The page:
In personal property, the Q2 combined ratio improved by 19.8 points, from 113.3% in 2013 to 93.5% in 2014. The claims ratio in personal property was down 17.8 points, from 76.6% in Q2 2013 to 58.8% in Q2 2014.

The improvement in the personal property combined ratio was “primarily driven by a $60 million reduction in catastrophe losses,” Intact noted. “The beneficial impact of our rate and product actions were offset by an increase in claims severity, including a $7 million increase in non-catastrophe weather losses stemming from wind and rain storms in June, resulting in a 1.6 point increase in the underlying current year loss ratio.”

In personal auto, direct written premiums dropped slightly, from $1.037 billion in Q2 2013 to $1.031 billion in the most recent quarter.

Intact noted that “continued growth” in its direct-to-consumer business and rate increases in Alberta “were more than offset by the impact of government-mandated rate reductions in Ontario.”

Ontario’s Automobile Insurance Rate Stabilization Act, which took effect Aug. 16, 2013, mandates “an industry-wide target reduction,” by 15%, of the “average of the authorized rates that may be charged by insurers” for private passenger auto, with a two-year target.

“This process to date has resulted in an average 5.4% industry rate reduction approved as of Q2-2014,” Intact noted July 30, 2014 in its management discussion and analysis, adding Intact “has been reducing rates by 5.3% on average, targeting discounts to safe drivers.”

Intact also noted it launched usage-based insurance in Ontario earlier this year.

“Thanks to government measures announced last year, in addition to our own cost reduction initiatives, we believe we can protect our margins in the Ontario book of business,” the company added. “We believe the newly elected Liberal majority government fully understands that further rate reductions need to be accompanied by further cost reductions.”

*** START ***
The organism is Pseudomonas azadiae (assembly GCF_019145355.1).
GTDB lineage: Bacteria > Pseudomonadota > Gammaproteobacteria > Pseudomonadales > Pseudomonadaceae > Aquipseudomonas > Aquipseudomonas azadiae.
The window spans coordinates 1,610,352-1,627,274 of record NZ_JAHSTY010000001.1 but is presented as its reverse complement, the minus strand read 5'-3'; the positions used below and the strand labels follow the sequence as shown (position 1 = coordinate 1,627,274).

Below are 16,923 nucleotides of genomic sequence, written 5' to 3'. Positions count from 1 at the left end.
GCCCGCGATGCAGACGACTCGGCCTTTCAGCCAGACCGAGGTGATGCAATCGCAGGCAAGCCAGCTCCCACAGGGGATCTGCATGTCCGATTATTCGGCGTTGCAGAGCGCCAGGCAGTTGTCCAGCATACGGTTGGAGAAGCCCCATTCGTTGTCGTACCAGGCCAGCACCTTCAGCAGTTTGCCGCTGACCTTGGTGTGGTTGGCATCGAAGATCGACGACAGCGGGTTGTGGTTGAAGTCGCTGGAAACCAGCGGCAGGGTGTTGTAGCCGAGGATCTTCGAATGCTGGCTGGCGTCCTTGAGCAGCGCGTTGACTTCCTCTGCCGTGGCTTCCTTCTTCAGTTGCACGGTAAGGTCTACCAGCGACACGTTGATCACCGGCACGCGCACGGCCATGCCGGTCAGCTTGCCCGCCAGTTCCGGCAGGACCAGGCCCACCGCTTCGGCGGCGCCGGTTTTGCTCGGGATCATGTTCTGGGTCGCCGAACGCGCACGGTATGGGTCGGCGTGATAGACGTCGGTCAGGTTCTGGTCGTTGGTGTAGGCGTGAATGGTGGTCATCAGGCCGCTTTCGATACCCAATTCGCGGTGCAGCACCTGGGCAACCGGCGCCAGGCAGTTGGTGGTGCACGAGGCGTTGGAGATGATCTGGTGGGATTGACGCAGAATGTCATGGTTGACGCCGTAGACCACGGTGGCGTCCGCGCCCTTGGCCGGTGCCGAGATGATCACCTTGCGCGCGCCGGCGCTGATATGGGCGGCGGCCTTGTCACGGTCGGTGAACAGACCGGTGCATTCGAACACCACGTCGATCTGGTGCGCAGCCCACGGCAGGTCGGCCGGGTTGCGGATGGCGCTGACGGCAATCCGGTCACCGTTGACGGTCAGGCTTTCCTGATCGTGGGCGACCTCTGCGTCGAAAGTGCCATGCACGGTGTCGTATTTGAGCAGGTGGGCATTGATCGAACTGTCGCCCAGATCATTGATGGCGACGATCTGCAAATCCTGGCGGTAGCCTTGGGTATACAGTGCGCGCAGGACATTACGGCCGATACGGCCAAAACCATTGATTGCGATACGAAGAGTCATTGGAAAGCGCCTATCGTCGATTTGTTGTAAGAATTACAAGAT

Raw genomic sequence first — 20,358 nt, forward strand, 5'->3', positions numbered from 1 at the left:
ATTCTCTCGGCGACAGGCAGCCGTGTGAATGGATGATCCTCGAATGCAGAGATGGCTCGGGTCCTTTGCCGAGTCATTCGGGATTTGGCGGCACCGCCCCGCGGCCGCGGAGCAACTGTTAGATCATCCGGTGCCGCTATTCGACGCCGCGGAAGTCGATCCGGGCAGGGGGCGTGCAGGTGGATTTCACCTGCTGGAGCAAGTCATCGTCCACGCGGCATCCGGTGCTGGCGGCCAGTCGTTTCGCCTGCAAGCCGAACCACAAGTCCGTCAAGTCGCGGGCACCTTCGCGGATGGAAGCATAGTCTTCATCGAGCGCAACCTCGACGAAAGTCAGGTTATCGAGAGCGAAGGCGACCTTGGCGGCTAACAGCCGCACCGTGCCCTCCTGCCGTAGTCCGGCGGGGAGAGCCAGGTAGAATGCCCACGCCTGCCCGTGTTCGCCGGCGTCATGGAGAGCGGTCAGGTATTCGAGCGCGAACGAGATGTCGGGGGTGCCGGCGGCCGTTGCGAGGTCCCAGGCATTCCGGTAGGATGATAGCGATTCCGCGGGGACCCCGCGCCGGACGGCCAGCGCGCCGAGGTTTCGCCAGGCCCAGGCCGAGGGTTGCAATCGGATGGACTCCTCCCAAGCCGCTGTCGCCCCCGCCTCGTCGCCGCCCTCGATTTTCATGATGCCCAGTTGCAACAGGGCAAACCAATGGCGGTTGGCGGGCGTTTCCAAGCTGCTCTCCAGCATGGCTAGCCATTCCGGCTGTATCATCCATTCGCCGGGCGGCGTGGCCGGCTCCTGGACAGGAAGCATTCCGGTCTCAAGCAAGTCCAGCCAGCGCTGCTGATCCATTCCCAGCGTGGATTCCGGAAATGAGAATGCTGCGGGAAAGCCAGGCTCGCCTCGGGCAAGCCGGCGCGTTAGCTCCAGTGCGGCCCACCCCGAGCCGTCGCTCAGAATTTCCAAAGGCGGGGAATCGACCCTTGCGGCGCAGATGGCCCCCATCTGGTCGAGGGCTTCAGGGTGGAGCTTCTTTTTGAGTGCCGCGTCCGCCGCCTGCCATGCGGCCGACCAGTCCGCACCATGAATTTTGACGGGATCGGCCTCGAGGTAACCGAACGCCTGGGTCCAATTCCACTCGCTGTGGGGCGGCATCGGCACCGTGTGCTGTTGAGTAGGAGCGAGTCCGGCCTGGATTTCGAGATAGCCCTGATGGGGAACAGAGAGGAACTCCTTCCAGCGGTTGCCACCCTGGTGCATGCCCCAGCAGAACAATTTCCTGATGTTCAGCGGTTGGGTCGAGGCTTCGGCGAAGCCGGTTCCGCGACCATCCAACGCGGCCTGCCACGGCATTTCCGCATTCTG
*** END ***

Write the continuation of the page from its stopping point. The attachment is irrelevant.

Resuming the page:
In commercial lines, Intact reported direct premiums written were $681 million in Q2 2014, up 2% from $666 million in Q2 2013. The combined ratio improved by 8.2 points, from 102.9% in Q2 2013 to 94.7% in the most recent quarter.

In commercial P&C — which reported direct written premiums of $489 million in Q2 2014 — the claims ratio improved seven points year-to-year, from 67.1% in Q2 2013 to 60.1% in Q2 2014.

The combined ratio dropped 7.7 points, from 108.2% in Q2 2013 to 100.5% in Q2 2014, “as losses from catastrophes declined $37 million while we experienced a $4 million increase in favourable prior year claims development,” Intact noted.

“The underlying current year loss ratio deteriorated 5.5 points year-over-year, driven by an increase in claims severity. These challenging results warrant corrective actions to return the business to our low 90s run rate combined ratio objective.”

Commercial auto results improved, with the combined ratio down 10.1 points, from 89.6% in Q2 2013 to 79.5% in Q2 2014.

“While our commercial auto insurance results were excellent, the performance of our commercial property and casualty insurance portfolio continues to be disappointing, warranting corrective actions,” Brindamour stated.